The above set appeared on ebay, and is used as an example of sets that had tiles added, replaced and stickered by previous owners.
Last week I was at the Battenkill Bookstore in Cambridge New York, "back by popular demand." There were some mahjong players in the area who had missed the first presentation of the Curiosity Forum sponsored with Hubbard Hall, and they wanted to come by to meet me, hear the talk and get their books signed.
Before the talk, they gave demonstrations to visitors about how to play the game.
Several of the ladies who played were very lucky. They own sets that belonged to beloved family members. The sets were old, predating the invention of Jokers, and those previous owners had to improvise about how to play their beloved game. To play by NMJL rules, some other non-matching tiles were added, or nail polish was used on Flowers to turn them into Jokers.
I mentioned to them I had a few leads if they want to get matching tiles, or stickers to use instead of the nail polish. I got the same response I got another time, about another set that had belonged to a beloved relative: "I want to keep playing the game the way they played it. " The historical and sentimental tie was that strong. Their memories of their mothers and other relatives involved the sets looking the way they do, nail polish and all, and by keeping the sets that way they were keeping on that exact tradition of mahjong. Mahjong sets in and of themselves bring out a lot of emotions when owners think about the wonderful times spent around a mahjong set with family and friends.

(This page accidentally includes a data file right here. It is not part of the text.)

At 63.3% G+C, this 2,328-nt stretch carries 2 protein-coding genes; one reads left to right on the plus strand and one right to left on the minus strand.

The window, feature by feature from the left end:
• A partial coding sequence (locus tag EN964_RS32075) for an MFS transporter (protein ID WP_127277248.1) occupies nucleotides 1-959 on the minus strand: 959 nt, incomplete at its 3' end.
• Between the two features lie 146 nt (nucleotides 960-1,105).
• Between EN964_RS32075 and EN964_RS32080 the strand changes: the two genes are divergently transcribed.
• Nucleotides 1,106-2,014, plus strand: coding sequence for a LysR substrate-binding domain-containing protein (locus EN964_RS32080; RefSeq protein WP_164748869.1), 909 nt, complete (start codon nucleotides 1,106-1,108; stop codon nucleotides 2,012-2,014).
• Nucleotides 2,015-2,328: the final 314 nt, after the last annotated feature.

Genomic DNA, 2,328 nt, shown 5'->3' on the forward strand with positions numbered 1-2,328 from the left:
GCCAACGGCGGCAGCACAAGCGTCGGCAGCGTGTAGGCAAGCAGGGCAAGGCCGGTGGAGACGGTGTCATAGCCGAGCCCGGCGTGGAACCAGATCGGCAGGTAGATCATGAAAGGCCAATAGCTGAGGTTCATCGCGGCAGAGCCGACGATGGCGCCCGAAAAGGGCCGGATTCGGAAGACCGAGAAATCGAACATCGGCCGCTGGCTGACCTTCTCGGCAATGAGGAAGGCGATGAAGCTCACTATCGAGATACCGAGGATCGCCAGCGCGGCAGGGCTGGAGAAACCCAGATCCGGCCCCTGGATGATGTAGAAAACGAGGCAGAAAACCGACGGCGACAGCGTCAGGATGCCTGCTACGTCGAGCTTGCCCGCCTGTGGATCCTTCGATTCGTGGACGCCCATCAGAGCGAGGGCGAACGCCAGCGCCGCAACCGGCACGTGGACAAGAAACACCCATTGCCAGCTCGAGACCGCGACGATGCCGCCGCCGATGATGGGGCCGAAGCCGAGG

Sometimes there is no other choice than to find other tiles. I have a beloved set, but many of the tiles had greatly deteriorated, and some were missing. With the help of a friend, I was able to find matching tiles and now I am delighted to be able to play with it. Adding to the set was the only way to save it.
If you get a set and do want to update it, because of missing tiles or other problems, you can look here for resources.